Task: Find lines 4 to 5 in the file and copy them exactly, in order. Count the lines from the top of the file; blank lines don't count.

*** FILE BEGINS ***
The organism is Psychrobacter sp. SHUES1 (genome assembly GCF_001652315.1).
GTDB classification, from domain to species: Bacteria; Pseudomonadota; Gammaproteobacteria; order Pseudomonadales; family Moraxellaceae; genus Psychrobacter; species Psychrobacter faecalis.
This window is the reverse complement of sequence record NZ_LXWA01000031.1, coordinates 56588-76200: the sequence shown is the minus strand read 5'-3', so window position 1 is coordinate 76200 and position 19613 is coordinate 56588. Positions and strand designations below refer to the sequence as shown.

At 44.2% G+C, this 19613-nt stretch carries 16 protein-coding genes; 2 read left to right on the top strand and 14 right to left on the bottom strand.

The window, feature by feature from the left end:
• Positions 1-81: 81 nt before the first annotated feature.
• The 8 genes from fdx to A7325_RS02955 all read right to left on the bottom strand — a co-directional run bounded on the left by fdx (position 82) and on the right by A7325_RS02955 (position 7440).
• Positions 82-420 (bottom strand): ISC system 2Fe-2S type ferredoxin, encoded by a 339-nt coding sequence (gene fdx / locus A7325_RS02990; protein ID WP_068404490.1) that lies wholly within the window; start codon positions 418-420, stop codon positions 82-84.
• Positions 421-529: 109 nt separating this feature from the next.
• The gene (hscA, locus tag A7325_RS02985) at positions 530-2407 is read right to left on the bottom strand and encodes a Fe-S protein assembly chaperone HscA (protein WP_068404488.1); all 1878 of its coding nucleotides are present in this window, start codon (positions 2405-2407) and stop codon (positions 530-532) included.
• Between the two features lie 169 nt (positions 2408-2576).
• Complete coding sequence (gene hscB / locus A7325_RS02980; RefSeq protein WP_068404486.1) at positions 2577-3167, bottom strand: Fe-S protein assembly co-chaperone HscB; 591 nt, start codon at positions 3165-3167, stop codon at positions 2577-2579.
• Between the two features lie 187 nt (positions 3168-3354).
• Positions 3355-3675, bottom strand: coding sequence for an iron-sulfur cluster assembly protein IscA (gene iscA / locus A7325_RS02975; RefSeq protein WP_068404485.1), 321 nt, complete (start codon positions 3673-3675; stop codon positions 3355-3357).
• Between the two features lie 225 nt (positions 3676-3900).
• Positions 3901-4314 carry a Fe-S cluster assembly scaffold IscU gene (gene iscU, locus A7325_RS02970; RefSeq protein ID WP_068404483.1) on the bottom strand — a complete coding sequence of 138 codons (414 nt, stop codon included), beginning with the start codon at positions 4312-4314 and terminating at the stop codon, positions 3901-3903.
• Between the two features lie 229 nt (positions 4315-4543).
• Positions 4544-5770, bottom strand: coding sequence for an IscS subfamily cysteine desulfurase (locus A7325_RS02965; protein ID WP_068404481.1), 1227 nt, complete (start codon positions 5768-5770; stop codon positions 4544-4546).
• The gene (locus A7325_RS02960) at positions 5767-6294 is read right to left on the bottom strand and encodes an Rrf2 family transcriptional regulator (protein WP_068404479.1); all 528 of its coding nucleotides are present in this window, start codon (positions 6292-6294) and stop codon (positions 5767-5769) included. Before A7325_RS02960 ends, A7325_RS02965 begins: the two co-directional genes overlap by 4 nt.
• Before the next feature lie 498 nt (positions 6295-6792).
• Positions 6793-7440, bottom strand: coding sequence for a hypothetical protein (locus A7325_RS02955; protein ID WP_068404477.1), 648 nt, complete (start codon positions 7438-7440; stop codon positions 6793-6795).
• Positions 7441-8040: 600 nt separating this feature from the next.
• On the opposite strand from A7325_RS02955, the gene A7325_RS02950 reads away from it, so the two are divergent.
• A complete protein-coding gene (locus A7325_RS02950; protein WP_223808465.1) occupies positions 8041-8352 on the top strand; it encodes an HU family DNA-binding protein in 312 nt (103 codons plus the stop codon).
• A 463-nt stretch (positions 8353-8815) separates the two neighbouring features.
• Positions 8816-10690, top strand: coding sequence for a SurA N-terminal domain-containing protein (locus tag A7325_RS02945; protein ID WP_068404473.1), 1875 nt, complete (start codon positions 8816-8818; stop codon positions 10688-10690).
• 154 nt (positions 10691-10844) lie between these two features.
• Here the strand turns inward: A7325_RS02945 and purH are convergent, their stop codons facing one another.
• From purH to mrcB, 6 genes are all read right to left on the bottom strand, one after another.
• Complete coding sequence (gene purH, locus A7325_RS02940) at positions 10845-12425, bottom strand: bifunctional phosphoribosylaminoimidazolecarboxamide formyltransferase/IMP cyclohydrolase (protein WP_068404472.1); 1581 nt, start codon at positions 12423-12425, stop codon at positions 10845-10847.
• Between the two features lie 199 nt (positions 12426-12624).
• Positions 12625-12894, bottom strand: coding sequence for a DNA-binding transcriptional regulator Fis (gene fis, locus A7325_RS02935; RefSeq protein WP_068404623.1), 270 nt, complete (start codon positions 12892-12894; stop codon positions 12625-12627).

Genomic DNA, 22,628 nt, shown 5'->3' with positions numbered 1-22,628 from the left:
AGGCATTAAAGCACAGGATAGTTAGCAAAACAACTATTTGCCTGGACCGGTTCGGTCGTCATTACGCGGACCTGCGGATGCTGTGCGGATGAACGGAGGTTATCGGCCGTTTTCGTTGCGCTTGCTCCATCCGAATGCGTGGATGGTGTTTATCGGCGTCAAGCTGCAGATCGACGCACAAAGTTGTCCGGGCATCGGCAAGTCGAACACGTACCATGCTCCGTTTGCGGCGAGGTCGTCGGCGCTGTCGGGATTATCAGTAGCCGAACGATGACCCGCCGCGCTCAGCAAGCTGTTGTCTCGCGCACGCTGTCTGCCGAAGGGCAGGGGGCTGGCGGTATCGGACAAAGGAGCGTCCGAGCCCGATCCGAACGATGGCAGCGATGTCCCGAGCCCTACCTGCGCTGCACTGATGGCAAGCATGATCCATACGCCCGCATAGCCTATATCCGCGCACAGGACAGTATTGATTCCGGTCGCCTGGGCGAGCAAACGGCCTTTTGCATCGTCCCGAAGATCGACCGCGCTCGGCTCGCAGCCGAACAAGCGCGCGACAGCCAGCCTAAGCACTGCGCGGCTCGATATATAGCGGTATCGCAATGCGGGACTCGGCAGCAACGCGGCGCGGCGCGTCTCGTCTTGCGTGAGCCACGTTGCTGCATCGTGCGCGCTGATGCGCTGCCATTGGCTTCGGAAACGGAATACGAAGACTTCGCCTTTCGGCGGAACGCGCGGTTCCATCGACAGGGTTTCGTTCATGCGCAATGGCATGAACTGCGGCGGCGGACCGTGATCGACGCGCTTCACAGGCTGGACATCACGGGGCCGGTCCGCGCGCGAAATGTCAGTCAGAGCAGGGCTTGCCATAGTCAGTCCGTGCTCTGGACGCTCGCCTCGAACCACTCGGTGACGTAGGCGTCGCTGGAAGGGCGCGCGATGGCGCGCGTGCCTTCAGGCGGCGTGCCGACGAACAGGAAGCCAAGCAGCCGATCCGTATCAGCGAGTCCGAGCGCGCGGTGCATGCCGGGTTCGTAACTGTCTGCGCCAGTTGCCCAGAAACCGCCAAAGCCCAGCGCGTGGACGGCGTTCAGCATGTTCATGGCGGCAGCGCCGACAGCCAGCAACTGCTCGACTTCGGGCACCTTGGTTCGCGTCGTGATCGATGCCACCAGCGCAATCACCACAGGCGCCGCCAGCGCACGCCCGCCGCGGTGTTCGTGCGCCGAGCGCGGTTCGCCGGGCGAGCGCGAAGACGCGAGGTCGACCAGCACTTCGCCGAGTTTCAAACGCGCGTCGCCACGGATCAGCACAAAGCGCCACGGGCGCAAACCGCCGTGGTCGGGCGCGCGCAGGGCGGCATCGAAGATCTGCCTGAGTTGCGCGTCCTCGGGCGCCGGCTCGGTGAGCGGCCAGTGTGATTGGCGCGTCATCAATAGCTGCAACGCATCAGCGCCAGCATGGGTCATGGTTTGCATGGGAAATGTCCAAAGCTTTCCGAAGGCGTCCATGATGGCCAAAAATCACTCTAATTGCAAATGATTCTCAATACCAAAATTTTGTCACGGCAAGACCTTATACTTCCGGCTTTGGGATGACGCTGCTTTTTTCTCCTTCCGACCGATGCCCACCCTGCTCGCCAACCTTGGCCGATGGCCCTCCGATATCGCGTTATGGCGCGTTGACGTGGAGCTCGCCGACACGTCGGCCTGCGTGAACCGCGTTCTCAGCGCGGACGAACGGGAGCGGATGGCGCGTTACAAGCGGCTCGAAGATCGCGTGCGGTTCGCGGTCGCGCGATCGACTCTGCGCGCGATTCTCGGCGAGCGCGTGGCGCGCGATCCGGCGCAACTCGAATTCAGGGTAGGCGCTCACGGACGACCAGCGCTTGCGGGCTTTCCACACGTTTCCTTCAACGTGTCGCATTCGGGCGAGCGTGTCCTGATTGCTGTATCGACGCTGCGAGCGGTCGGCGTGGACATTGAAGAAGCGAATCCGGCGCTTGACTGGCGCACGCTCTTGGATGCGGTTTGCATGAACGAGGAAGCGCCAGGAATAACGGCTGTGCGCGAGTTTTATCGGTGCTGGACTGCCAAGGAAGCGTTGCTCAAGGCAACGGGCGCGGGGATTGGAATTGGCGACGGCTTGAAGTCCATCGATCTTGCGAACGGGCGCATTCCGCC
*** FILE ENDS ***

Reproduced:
At 44.2% G+C, this 19613-nt stretch carries 16 protein-coding genes; 2 read left to right on the top strand and 14 right to left on the bottom strand.

The window, feature by feature from the left end: